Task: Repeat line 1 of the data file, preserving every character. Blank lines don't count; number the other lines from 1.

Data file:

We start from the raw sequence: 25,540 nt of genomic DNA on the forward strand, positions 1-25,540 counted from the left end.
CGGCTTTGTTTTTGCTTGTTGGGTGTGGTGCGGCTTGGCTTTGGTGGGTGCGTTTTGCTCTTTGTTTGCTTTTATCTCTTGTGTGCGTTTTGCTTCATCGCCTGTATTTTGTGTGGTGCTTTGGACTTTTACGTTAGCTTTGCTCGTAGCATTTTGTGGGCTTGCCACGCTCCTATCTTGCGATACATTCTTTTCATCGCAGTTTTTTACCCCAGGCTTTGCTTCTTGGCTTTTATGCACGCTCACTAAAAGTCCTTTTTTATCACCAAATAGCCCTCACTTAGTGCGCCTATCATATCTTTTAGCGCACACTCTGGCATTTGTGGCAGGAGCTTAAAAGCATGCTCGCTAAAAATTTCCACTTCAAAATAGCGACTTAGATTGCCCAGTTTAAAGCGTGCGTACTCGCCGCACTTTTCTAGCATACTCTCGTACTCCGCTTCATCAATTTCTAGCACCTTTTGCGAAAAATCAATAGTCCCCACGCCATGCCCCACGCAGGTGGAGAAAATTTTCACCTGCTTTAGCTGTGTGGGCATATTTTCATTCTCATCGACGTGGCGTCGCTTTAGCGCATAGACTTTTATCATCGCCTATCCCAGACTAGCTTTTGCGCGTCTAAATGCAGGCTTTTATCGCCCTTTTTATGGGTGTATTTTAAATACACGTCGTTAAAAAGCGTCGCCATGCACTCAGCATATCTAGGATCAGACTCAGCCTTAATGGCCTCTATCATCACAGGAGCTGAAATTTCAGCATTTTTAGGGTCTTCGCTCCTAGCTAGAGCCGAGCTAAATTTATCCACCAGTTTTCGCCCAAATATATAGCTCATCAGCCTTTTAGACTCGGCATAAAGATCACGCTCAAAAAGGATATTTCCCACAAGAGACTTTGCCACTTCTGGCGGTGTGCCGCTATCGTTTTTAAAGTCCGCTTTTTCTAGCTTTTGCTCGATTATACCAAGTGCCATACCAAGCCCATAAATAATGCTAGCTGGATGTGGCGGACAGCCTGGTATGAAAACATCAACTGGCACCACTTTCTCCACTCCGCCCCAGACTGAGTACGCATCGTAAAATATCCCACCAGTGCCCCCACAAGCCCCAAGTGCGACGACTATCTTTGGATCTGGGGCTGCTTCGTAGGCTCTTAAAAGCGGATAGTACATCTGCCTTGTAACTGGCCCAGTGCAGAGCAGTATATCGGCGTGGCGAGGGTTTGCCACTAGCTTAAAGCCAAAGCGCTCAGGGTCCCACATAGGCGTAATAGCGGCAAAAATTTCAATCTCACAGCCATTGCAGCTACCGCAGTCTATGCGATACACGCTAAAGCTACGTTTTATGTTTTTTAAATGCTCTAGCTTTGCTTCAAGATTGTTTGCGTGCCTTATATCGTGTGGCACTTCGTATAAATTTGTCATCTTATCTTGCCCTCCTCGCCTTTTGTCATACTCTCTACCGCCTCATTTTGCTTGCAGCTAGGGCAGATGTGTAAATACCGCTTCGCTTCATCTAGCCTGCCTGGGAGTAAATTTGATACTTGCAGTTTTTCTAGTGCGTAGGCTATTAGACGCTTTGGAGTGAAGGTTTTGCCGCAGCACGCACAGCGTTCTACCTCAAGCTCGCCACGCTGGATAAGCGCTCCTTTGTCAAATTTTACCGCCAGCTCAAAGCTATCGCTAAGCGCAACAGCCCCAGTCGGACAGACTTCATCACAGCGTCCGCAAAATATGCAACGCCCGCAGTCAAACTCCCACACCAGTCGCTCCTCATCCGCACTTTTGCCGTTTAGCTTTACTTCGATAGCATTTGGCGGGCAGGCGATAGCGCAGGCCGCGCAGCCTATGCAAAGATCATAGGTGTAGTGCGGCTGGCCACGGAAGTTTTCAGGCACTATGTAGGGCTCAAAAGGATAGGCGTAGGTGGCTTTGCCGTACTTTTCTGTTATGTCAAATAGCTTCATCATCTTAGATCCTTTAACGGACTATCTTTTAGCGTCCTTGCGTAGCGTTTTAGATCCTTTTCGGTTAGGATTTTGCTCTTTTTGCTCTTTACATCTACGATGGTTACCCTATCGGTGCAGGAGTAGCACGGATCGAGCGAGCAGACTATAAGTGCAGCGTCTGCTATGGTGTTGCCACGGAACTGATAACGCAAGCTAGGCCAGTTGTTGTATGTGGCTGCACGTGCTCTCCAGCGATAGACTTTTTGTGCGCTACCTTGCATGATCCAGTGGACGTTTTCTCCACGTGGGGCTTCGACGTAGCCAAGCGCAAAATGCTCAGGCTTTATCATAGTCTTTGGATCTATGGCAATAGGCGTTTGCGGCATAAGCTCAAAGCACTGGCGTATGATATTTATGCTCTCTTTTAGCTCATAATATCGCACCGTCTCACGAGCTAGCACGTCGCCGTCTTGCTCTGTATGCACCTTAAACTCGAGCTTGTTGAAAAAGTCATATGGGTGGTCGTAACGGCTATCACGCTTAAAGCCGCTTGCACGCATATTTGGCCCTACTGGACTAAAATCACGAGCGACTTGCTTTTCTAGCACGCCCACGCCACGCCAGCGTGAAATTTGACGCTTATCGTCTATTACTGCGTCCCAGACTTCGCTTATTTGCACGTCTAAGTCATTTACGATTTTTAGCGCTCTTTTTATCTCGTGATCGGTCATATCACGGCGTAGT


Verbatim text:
We start from the raw sequence: 25,540 nt of genomic DNA on the forward strand, positions 1-25,540 counted from the left end.